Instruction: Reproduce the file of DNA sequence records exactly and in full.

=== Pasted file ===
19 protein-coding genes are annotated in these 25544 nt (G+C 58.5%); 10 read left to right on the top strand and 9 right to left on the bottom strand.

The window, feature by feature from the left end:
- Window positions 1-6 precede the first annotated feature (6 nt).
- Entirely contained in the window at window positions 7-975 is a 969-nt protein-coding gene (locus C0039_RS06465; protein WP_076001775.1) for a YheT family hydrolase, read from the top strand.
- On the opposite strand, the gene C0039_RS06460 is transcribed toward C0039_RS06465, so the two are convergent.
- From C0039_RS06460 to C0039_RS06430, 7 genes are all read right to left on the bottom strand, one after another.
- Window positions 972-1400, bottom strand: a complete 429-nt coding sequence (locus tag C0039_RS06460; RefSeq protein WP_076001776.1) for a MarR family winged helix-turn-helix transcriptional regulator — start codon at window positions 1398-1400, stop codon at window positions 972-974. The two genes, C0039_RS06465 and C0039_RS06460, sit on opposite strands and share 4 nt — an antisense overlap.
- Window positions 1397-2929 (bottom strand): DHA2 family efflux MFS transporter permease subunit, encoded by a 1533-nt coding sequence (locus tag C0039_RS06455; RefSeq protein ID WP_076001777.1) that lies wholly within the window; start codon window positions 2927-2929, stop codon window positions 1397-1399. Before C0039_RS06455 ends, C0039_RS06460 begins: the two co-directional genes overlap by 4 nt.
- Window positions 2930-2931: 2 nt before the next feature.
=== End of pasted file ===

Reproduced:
19 protein-coding genes are annotated in these 25544 nt (G+C 58.5%); 10 read left to right on the top strand and 9 right to left on the bottom strand.

The window, feature by feature from the left end:
- Window positions 1-6 precede the first annotated feature (6 nt).
- Entirely contained in the window at window positions 7-975 is a 969-nt protein-coding gene (locus C0039_RS06465; protein WP_076001775.1) for a YheT family hydrolase, read from the top strand.
- On the opposite strand, the gene C0039_RS06460 is transcribed toward C0039_RS06465, so the two are convergent.
- From C0039_RS06460 to C0039_RS06430, 7 genes are all read right to left on the bottom strand, one after another.
- Window positions 972-1400, bottom strand: a complete 429-nt coding sequence (locus tag C0039_RS06460; RefSeq protein WP_076001776.1) for a MarR family winged helix-turn-helix transcriptional regulator — start codon at window positions 1398-1400, stop codon at window positions 972-974. The two genes, C0039_RS06465 and C0039_RS06460, sit on opposite strands and share 4 nt — an antisense overlap.
- Window positions 1397-2929 (bottom strand): DHA2 family efflux MFS transporter permease subunit, encoded by a 1533-nt coding sequence (locus tag C0039_RS06455; RefSeq protein ID WP_076001777.1) that lies wholly within the window; start codon window positions 2927-2929, stop codon window positions 1397-1399. Before C0039_RS06455 ends, C0039_RS06460 begins: the two co-directional genes overlap by 4 nt.
- Window positions 2930-2931: 2 nt before the next feature.